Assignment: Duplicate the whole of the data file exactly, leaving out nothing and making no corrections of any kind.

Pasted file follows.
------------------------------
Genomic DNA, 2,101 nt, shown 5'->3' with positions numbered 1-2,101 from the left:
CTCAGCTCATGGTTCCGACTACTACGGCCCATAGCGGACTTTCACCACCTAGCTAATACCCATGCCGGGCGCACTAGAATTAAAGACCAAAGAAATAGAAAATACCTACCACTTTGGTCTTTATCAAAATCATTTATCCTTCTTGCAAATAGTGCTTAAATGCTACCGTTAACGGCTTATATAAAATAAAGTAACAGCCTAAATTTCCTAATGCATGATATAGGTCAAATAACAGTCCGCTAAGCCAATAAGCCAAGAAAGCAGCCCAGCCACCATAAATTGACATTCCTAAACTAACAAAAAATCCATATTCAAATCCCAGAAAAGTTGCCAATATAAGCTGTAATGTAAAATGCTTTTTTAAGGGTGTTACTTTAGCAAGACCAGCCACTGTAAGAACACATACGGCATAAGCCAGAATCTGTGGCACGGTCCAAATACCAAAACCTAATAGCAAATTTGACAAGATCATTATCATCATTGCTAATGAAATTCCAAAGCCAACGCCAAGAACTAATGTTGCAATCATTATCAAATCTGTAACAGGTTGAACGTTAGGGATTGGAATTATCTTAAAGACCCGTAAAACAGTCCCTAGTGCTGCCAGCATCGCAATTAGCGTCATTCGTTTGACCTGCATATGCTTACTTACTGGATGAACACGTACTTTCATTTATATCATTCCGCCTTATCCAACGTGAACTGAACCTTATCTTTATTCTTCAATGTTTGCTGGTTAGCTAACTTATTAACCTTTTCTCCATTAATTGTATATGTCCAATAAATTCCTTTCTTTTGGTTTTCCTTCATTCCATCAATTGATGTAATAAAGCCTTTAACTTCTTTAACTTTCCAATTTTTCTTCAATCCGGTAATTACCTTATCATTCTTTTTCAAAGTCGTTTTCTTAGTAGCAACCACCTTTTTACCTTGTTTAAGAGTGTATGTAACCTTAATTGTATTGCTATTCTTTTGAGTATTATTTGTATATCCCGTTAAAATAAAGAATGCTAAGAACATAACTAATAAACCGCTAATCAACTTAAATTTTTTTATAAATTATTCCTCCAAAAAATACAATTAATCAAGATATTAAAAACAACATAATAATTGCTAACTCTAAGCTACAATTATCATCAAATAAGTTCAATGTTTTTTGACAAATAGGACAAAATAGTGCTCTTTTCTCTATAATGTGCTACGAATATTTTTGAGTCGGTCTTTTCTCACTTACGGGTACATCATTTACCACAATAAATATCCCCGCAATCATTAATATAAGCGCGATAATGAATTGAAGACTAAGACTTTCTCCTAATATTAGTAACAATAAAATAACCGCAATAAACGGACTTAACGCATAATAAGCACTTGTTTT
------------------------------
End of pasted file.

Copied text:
Genomic DNA, 2,101 nt, shown 5'->3' with positions numbered 1-2,101 from the left:
CTCAGCTCATGGTTCCGACTACTACGGCCCATAGCGGACTTTCACCACCTAGCTAATACCCATGCCGGGCGCACTAGAATTAAAGACCAAAGAAATAGAAAATACCTACCACTTTGGTCTTTATCAAAATCATTTATCCTTCTTGCAAATAGTGCTTAAATGCTACCGTTAACGGCTTATATAAAATAAAGTAACAGCCTAAATTTCCTAATGCATGATATAGGTCAAATAACAGTCCGCTAAGCCAATAAGCCAAGAAAGCAGCCCAGCCACCATAAATTGACATTCCTAAACTAACAAAAAATCCATATTCAAATCCCAGAAAAGTTGCCAATATAAGCTGTAATGTAAAATGCTTTTTTAAGGGTGTTACTTTAGCAAGACCAGCCACTGTAAGAACACATACGGCATAAGCCAGAATCTGTGGCACGGTCCAAATACCAAAACCTAATAGCAAATTTGACAAGATCATTATCATCATTGCTAATGAAATTCCAAAGCCAACGCCAAGAACTAATGTTGCAATCATTATCAAATCTGTAACAGGTTGAACGTTAGGGATTGGAATTATCTTAAAGACCCGTAAAACAGTCCCTAGTGCTGCCAGCATCGCAATTAGCGTCATTCGTTTGACCTGCATATGCTTACTTACTGGATGAACACGTACTTTCATTTATATCATTCCGCCTTATCCAACGTGAACTGAACCTTATCTTTATTCTTCAATGTTTGCTGGTTAGCTAACTTATTAACCTTTTCTCCATTAATTGTATATGTCCAATAAATTCCTTTCTTTTGGTTTTCCTTCATTCCATCAATTGATGTAATAAAGCCTTTAACTTCTTTAACTTTCCAATTTTTCTTCAATCCGGTAATTACCTTATCATTCTTTTTCAAAGTCGTTTTCTTAGTAGCAACCACCTTTTTACCTTGTTTAAGAGTGTATGTAACCTTAATTGTATTGCTATTCTTTTGAGTATTATTTGTATATCCCGTTAAAATAAAGAATGCTAAGAACATAACTAATAAACCGCTAATCAACTTAAATTTTTTTATAAATTATTCCTCCAAAAAATACAATTAATCAAGATATTAAAAACAACATAATAATTGCTAACTCTAAGCTACAATTATCATCAAATAAGTTCAATGTTTTTTGACAAATAGGACAAAATAGTGCTCTTTTCTCTATAATGTGCTACGAATATTTTTGAGTCGGTCTTTTCTCACTTACGGGTACATCATTTACCACAATAAATATCCCCGCAATCATTAATATAAGCGCGATAATGAATTGAAGACTAAGACTTTCTCCTAATATTAGTAACAATAAAATAACCGCAATAAACGGACTTAACGCATAATAAGCACTTGTTTT